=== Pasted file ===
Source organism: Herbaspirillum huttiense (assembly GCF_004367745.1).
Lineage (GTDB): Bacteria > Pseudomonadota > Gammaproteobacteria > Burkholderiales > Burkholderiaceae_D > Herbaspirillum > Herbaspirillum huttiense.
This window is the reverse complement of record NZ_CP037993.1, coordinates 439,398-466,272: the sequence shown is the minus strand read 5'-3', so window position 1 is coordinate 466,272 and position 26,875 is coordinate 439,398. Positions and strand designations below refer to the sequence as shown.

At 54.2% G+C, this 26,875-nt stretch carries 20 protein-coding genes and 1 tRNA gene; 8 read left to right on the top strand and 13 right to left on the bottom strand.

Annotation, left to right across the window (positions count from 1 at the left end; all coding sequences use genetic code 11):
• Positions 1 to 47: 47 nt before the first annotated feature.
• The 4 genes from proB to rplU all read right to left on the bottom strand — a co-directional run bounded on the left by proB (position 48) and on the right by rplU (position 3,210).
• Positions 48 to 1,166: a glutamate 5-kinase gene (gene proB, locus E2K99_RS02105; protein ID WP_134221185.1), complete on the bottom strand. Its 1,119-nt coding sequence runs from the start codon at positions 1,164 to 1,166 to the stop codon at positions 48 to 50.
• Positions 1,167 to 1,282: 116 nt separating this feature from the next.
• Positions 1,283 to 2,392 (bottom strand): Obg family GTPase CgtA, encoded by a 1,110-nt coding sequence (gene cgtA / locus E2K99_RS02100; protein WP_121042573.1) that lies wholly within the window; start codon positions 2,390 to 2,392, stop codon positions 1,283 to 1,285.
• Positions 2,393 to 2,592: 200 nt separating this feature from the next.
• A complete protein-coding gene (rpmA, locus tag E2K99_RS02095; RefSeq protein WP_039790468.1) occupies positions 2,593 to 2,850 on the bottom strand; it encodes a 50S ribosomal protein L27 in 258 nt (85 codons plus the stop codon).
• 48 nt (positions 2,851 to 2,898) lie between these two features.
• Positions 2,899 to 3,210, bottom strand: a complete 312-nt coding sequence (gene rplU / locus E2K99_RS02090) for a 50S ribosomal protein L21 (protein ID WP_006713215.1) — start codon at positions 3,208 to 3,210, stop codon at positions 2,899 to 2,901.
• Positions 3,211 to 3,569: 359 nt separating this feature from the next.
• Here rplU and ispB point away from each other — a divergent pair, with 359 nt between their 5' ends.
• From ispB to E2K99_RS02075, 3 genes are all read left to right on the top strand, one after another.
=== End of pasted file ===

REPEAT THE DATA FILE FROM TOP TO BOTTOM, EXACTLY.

Source organism: Herbaspirillum huttiense (assembly GCF_004367745.1).
Lineage (GTDB): Bacteria > Pseudomonadota > Gammaproteobacteria > Burkholderiales > Burkholderiaceae_D > Herbaspirillum > Herbaspirillum huttiense.
This window is the reverse complement of record NZ_CP037993.1, coordinates 439,398-466,272: the sequence shown is the minus strand read 5'-3', so window position 1 is coordinate 466,272 and position 26,875 is coordinate 439,398. Positions and strand designations below refer to the sequence as shown.

At 54.2% G+C, this 26,875-nt stretch carries 20 protein-coding genes and 1 tRNA gene; 8 read left to right on the top strand and 13 right to left on the bottom strand.

Annotation, left to right across the window (positions count from 1 at the left end; all coding sequences use genetic code 11):
• Positions 1 to 47: 47 nt before the first annotated feature.
• The 4 genes from proB to rplU all read right to left on the bottom strand — a co-directional run bounded on the left by proB (position 48) and on the right by rplU (position 3,210).
• Positions 48 to 1,166: a glutamate 5-kinase gene (gene proB, locus E2K99_RS02105; protein ID WP_134221185.1), complete on the bottom strand. Its 1,119-nt coding sequence runs from the start codon at positions 1,164 to 1,166 to the stop codon at positions 48 to 50.
• Positions 1,167 to 1,282: 116 nt separating this feature from the next.
• Positions 1,283 to 2,392 (bottom strand): Obg family GTPase CgtA, encoded by a 1,110-nt coding sequence (gene cgtA / locus E2K99_RS02100; protein WP_121042573.1) that lies wholly within the window; start codon positions 2,390 to 2,392, stop codon positions 1,283 to 1,285.
• Positions 2,393 to 2,592: 200 nt separating this feature from the next.
• A complete protein-coding gene (rpmA, locus tag E2K99_RS02095; RefSeq protein WP_039790468.1) occupies positions 2,593 to 2,850 on the bottom strand; it encodes a 50S ribosomal protein L27 in 258 nt (85 codons plus the stop codon).
• 48 nt (positions 2,851 to 2,898) lie between these two features.
• Positions 2,899 to 3,210, bottom strand: a complete 312-nt coding sequence (gene rplU / locus E2K99_RS02090) for a 50S ribosomal protein L21 (protein ID WP_006713215.1) — start codon at positions 3,208 to 3,210, stop codon at positions 2,899 to 2,901.
• Positions 3,211 to 3,569: 359 nt separating this feature from the next.
• Here rplU and ispB point away from each other — a divergent pair, with 359 nt between their 5' ends.
• From ispB to E2K99_RS02075, 3 genes are all read left to right on the top strand, one after another.